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The top 10 new Toronto condo developments of 2013

Posted by Dylan Giuliano / December 19, 2013

New Condos Toronto2013 has been another busy year in the Toronto real estate market. With the ongoing debate over the stability of the condo market raging on, one thing remains true, economically and environmentally viable and sustainable housing must be built for our city to continue to grow and function. Although the market as a whole still leaves quite a bit to be desired, these are the projects that brought something a little different to the table over the past year. And, more importantly, these are the projects that got us talking (arguing?) the most.

Here are the top 10 new condo developments from 2013.

SQ Condos
SQ despite its Spadina-Queen designation happens to be located in Alexandra Park. And more importantly it signals the first phase of a long overdue facelift and modernization of one of the city's oldest public housing complexes. This Habitat 67-esque mid-rise will give new residents the opportunity to invest in a neighbourhood sure to become quite a bit more livable post renovations. The enclave has suffered from poor planning for a long time, but so far this looks to be a step in the right direction for a neghbourhood so perfectly located for greatness.

Aqualina Bayside Condos
It may be too early to tell how this one will turn out, but this extremely underused section of Queens Quay East has long been overdue for an injection of life. With work going on all around this area by Waterfront Toronto, the new George Brown Campus next door, and with various other commercial and residential developments in full swing this area is posed for a new start. Aqualina with its modest 363 units (of the eventual 1,900) is the first residential phase in this specific development and touts its family friendly units, a plethora of amenities, and lots of outdoor space.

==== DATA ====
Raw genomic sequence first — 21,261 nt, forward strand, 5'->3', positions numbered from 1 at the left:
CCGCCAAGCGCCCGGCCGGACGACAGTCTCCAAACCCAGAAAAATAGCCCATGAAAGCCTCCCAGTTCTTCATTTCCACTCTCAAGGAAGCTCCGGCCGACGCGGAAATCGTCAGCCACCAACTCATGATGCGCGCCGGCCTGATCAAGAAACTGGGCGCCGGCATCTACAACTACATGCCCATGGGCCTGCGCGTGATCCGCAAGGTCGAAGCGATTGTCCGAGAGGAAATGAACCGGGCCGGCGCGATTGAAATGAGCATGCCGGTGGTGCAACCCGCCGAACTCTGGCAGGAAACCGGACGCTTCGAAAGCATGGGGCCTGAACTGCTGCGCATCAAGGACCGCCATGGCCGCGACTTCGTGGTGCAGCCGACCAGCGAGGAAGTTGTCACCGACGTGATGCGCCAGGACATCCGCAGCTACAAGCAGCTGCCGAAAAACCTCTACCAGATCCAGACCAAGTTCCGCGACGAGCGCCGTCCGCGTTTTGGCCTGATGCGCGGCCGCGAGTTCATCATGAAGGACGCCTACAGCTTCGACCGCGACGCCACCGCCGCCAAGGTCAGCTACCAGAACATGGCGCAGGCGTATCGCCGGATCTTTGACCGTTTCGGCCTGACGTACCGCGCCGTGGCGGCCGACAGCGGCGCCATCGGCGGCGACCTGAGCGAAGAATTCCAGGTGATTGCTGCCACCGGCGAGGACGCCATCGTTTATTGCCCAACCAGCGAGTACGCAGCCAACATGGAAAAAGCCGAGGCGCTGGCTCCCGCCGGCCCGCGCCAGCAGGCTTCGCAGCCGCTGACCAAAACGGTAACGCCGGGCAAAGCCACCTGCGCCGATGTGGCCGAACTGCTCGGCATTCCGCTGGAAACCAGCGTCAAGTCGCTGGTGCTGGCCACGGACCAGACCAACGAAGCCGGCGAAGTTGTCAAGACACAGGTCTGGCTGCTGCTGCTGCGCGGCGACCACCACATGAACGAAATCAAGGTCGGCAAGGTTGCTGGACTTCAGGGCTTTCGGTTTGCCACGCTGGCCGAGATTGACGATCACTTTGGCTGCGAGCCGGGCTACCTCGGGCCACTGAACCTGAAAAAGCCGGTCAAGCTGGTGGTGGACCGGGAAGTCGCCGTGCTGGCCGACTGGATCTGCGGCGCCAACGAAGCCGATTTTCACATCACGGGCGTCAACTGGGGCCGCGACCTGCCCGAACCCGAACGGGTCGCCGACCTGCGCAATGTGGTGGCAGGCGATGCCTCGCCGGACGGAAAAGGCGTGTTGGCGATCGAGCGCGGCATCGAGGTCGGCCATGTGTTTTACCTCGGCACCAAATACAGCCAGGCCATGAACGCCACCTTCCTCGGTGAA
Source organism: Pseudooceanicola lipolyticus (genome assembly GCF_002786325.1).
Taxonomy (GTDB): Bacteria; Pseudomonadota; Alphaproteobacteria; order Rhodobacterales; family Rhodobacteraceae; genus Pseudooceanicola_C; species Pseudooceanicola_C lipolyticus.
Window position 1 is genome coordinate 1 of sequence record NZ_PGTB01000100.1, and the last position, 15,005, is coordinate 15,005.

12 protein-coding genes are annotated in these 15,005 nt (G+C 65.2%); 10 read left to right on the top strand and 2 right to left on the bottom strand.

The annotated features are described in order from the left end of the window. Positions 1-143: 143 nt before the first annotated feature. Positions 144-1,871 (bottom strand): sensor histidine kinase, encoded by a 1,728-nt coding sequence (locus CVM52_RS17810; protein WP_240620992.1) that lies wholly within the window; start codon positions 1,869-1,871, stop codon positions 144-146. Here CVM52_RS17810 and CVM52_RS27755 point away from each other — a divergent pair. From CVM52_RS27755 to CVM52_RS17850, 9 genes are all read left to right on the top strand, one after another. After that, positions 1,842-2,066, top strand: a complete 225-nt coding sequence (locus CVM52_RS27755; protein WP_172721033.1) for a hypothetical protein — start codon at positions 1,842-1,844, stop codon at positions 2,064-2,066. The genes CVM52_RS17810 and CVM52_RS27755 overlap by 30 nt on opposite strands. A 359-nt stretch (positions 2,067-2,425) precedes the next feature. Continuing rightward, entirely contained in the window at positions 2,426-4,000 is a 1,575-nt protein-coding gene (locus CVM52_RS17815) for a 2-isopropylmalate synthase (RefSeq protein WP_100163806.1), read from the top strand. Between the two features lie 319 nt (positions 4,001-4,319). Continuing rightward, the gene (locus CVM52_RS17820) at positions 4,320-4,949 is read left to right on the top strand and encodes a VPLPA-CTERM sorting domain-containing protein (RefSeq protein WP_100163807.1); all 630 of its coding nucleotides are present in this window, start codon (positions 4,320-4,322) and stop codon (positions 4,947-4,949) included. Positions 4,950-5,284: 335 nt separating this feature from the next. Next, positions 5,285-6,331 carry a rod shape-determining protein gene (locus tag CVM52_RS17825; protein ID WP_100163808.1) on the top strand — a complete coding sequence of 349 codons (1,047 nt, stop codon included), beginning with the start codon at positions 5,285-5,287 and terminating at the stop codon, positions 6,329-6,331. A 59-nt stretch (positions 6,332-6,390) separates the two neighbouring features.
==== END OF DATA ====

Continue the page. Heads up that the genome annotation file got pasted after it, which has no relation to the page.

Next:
Smart House CondosSmart House Condos
If you thought your apartment was cramped, this latest Queen West Condo has taken things to the next level with its ergonomic twist on micro sized living. This minimalist tower just West of University will offer units starting around 289 sq ft. And with options like a bed that transforms into a desk and folds into the wall, extendable countertops, and hidden storage throughout you are promised endless hours of fun trying to control it all with the companion smart phone app.

Garrison Point CondosGarrison Point Condos
Garrison Point is another score in the good looking category, but it mostly makes it on this list because of the sheer scale of the project and the effect it may have on this huge parcel of mostly vacant and inaccessible land. Like most projects we review, there is always the chance things won't turn out as predicted, especially with such a large area getting an overhaul. But the developers seem to be making a bit more effort off the bat than we've seen go into similar "master-planned" areas like Liberty Village or Cityplace.

10 York Condos TorontoTen York Condos
This might be a controversial pick for now, but in the long run this high density neighbourhood south of Union Station will no doubt absorb the thousands of new residents in this building, and more (see: 1 Yonge, Ice Condos, Harbour Plaza). There's a good chance a great deal of the new residents in this 65 storey tower will work downtown, and walk to work or use the country's biggest transit hub just a few blocks north of here. The concerns about overcrowded aren't entirely unfounded but in a neighbourhood that is sure to continue to grow, there could be way worse things to replace this tired surface parking lot.